This drought has not had as much affect on Lake Lanier, and the rainfall earlier this week was actually greatest in that part of the state, Murphey said.

Also, Georgia won a court dispute over Lanier’s water, reducing the urgency of finding other water sources.

Kevin Chambers, communications director for the Georgia Environmental Protection Division, said that during the last drought, reporters around the world were writing stories about the possibility that Atlanta might go dry.

Murphey said that drought generally affected more of the state. At its peak in December 2007, for example, almost half the state was in exceptional drought. Murphey noted that each drought is different, with some covering more area, some being smaller but more intense, and each having various effects for water supply or farming depending on the time of year rains occur.

The current drought has also received less attention because the state is regulating water use during droughts differently now, Georgia officials say.

During the last drought, a state panel had to declare drought levels in various parts of the state, with each level being accompanied by different water use restrictions.

The Georgia Water Stewardship Act of 2010 included permanent restrictions banning outdoor watering between 10 a.m. and 4 p.m. Local governments that want to enact tougher limits can petition the Georgia Environmental Protection Division to allow them, Chambers said. Six water providers have done so, with the closest being Manchester, Americus and the authority that operates the Bear Creek Reservoir in the Upper Oconee River watershed.

“In 2006, we were issuing blanket rules for different parts of the state that may not have been necessary everywhere,” Chambers said. Since that changed, Chambers said, state regulators have found local water providers have been doing a good job managing their water themselves.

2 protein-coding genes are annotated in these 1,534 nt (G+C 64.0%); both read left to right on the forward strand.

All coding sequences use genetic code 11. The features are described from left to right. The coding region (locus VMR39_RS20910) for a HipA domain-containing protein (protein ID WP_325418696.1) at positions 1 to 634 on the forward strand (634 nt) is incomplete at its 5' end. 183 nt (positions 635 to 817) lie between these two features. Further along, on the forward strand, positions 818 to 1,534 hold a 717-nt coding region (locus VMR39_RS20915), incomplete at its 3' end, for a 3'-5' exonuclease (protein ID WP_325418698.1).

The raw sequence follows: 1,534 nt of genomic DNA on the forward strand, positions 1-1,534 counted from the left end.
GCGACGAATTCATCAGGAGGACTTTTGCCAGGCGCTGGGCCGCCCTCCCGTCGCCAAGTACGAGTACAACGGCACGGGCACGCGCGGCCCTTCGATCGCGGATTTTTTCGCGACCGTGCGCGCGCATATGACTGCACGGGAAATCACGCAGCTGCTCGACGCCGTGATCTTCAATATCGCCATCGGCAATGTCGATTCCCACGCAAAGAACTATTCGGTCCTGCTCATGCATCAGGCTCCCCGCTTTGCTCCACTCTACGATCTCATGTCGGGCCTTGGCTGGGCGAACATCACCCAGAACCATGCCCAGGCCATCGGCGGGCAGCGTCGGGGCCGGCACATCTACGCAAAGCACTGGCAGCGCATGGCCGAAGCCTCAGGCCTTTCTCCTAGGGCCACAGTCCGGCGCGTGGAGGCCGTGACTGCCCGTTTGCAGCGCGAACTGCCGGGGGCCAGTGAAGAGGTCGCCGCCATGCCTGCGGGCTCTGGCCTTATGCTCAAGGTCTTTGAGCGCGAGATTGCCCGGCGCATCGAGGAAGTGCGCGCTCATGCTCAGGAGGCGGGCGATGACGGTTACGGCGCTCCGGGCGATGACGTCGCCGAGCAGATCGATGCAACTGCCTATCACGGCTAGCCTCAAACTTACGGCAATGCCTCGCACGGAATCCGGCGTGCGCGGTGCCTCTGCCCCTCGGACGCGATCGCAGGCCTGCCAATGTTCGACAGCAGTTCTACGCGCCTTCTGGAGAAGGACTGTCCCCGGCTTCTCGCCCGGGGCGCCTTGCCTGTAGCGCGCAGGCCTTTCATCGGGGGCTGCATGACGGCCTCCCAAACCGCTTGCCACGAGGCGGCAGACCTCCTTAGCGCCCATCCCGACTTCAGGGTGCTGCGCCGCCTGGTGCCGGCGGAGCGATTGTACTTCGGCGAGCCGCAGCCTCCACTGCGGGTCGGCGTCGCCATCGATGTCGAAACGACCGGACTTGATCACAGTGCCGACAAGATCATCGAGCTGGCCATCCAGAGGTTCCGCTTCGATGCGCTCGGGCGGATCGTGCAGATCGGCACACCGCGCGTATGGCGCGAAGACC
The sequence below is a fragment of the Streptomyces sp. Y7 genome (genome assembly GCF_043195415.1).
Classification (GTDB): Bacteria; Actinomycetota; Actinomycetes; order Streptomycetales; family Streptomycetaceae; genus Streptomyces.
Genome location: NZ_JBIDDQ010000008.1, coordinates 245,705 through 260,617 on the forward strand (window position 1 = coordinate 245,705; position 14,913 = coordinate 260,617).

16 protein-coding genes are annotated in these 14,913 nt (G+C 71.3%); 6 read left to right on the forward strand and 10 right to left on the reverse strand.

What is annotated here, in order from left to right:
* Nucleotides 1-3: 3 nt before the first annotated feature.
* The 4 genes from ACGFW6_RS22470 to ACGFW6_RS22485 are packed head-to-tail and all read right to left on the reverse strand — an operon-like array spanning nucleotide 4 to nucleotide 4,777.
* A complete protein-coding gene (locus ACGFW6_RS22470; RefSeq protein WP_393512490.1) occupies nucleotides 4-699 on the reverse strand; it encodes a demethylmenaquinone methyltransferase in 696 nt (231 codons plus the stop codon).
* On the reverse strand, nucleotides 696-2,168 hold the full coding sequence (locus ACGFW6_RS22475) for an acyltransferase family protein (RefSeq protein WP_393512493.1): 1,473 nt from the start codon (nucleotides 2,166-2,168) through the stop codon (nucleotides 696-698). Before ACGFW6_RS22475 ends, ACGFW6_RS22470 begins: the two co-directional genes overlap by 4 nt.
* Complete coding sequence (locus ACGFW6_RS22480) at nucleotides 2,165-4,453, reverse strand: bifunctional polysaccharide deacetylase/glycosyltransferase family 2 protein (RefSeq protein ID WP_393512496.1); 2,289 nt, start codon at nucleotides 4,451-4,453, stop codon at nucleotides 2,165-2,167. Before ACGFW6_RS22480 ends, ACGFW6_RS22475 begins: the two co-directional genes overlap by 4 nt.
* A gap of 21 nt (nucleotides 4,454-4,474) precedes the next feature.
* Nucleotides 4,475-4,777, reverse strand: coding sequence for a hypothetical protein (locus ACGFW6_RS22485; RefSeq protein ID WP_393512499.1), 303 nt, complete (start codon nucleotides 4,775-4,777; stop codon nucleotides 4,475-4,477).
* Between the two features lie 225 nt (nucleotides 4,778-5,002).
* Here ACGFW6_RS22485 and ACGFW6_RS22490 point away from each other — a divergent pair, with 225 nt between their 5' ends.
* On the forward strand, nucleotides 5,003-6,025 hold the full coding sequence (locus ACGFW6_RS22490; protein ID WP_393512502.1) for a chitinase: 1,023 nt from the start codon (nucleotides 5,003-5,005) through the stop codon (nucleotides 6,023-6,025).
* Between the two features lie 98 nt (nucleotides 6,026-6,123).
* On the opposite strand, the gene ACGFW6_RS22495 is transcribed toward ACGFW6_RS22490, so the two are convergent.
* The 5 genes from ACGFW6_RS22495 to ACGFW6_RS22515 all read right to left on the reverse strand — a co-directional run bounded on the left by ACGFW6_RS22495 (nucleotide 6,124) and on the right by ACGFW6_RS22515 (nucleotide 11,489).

If a water provider did not take steps to conserve a dwindling water supply, Chambers said, the EPD director could still declare an emergency and impose tougher restrictions.

The Los Angeles Times recently wrote an article spotlighting Gov. Nathan Deal’s relative silence about the current drought, attributing it to an effort to not to chase away business growth and development.

But Brian Robinson, Deal’s deputy chief of staff for communications, said Deal has not talked much about the current drought because Georgia was better prepared for it this time.

“The difference is Georgia took dramatic steps to prepare for this in recent years,” said. “We have stringent regulations in place that weren’t there before.”

He added that Deal has talked repeatedly about the need to develop new reservoirs.

“Gov. Deal has talked about water all the time,” Robinson said. “His first speech to legislators before he was even sworn in was about the need to increase Georgia’s long-term water supply.”

Robinson noted that under Deal, the state has implemented a $300 million grant program to help local water systems develop their water supplies.

The first awards from this program were announced in August, to some criticism from the Georgia River Network and others, because neither of the two direct grants included expand capacity for local water systems with a shortfall. Deal took heat from the media for one of the projects, a $4.5 million grant to rehabilitate a well and create capacity for a water park at a multi-million dollar resort developed by some of Deal’s campaign contributors.

To contact writer S. Heather Duncan, call 744-4255.